Volatility Markets Flash Signs of Distress After Turbulent Week
(Bloomberg) -- Between a fresh surge in coronavirus cases and disappointment over Big Tech’s earnings, there are suddenly a lot of reasons for investors to be fearful.
The volatility curve is flashing a sign of distress last seen in April, and exchange-traded funds that bet on turbulence saw heavy trading in the pre-market this morning. Systematic strategies that use volatility as a trigger are poised to sell more, which could potentially add more pressure on the market, according to analysts at Nomura Holdings Inc.
After global shares surged to all-time highs less than two months ago, investors are now grappling with a reality check. European authorities have imposed strict lockdowns, U.S. virus cases hit a record and tech giants from Apple Inc. to Amazon.com Inc. are declining. For the S&P 500, it’s shaping up to be the worst week since March.
The equity benchmark dropped 0.5% as of 9:30 a.m. in New York. Among the most-traded ETFs before the opening bell was a product that shorts U.S. mega-cap tech stocks and another betting on higher short-term volatility.
In the options market, the curve of futures tied to the Cboe Volatility Index has remained in backwardation, or a downward sloping shape that typically only appears when market anxiety is high. In terms of the gap between one- and six-month contracts, the curve has not been in such an anomalous state since April, according to Evercore ISI.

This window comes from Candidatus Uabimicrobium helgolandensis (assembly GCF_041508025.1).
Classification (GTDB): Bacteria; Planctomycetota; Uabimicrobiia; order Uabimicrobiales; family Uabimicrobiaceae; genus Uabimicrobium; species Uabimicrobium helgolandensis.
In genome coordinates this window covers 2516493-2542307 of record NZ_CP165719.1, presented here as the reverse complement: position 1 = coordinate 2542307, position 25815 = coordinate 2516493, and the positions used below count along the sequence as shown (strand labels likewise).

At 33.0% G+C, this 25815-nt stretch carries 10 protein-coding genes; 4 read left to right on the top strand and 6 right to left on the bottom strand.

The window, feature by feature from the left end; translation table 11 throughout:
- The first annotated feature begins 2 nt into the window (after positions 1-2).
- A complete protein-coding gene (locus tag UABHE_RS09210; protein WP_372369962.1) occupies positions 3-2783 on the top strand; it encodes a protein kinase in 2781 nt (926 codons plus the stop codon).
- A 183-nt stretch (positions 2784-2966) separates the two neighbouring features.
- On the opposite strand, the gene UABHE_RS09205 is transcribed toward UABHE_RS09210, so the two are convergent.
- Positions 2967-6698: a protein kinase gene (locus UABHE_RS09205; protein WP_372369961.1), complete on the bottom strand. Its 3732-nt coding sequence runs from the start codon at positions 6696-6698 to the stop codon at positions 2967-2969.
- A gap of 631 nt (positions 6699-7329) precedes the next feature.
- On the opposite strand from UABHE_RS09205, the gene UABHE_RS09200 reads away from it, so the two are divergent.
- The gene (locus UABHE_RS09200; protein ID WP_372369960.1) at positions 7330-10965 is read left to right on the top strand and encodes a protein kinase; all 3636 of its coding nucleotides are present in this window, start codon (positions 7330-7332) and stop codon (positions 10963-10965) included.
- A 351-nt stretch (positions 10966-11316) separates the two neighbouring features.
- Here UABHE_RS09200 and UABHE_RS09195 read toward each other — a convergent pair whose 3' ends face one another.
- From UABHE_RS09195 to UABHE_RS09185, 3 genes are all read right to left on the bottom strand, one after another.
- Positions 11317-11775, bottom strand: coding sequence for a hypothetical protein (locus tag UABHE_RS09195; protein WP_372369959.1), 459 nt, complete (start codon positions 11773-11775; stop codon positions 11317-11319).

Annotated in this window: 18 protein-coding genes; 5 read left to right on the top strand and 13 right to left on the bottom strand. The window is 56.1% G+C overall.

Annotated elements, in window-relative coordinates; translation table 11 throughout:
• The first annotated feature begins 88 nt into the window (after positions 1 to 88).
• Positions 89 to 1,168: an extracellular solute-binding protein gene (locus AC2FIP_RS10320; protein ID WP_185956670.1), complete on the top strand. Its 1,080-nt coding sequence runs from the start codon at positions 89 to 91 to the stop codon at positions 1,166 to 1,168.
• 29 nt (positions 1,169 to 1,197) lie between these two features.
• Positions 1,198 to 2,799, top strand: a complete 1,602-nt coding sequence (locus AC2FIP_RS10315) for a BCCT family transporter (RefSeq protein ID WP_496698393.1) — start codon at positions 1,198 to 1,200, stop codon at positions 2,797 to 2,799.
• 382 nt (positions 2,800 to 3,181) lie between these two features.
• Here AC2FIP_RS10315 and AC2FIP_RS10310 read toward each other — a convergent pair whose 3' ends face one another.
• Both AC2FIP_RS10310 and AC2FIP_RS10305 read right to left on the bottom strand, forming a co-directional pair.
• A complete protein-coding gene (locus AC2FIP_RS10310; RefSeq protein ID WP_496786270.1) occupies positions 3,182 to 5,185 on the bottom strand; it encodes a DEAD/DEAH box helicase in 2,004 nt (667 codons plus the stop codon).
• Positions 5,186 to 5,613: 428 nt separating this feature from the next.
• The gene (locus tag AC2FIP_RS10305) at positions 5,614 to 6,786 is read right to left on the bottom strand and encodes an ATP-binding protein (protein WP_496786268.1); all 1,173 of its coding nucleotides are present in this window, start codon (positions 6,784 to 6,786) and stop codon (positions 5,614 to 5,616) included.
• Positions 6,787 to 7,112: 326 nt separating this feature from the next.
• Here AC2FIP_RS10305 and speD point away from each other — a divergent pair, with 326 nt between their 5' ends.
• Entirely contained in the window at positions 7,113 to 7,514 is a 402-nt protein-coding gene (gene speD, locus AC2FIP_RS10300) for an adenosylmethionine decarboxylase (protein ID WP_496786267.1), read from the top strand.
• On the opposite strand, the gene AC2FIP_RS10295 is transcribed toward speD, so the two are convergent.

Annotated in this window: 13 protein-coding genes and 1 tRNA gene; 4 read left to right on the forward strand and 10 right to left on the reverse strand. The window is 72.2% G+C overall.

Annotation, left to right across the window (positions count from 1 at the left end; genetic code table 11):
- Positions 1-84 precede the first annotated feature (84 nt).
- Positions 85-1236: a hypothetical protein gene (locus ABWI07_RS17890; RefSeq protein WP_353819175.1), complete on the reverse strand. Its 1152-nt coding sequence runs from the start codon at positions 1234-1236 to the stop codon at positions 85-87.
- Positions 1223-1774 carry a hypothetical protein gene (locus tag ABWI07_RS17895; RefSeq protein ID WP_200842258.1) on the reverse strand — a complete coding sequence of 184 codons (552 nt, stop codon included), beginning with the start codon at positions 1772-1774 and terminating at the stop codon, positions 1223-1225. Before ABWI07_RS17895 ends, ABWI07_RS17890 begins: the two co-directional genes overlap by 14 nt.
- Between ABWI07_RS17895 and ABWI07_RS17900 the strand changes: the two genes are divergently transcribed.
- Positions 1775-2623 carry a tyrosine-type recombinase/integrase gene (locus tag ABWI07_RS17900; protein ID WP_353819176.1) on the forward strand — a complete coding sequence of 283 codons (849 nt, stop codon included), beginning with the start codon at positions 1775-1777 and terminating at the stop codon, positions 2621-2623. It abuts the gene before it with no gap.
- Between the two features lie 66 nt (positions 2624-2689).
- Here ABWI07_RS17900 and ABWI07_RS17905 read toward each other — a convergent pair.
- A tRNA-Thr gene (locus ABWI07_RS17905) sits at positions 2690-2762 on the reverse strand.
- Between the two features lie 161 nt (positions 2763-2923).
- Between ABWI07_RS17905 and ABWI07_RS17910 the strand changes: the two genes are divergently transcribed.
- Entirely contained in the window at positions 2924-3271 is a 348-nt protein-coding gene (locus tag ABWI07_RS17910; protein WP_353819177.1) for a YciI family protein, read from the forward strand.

“Election Day risk pricing has rebounded and likely reflects both event and virus uncertainty,” Stuart Kaiser, a strategist at UBS Group AG wrote in a note. “A drawn-out election outcome is still possible, and persistent growth and virus risks put a floor under the VIX near term.”
The VVIX, a measure of the implied volatility of the VIX, has spiked on strong demand for options on Wall Street’s fear gauge. More than $12 million was traded yesterday on calls expiring Nov. 18 that benefit if the VIX rises in the next two weeks.
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Analysts are also drawing comparisons between VIX metrics now and four years ago.
On the Friday before the 2016 election, the volatility risk premium for the S&P 500 was near the highest level in the past decade, according to analysts at BNP Paribas SA. The premium, a measure of the difference between realized and expected swings in the equity gauge, is similarly elevated now.
Some volatility strategies will likely have to de-risk after the recent bout of market turmoil, according to Nomura’s Charlie McElligott. He estimates that Wednesday’s rout prompted about $20 billion of selling in the futures market from algorithmic traders using volatility-sensitive strategies.
“Positions (in light of volatility) are now too large and have to be sized-down,” McElligott wrote on Thursday.
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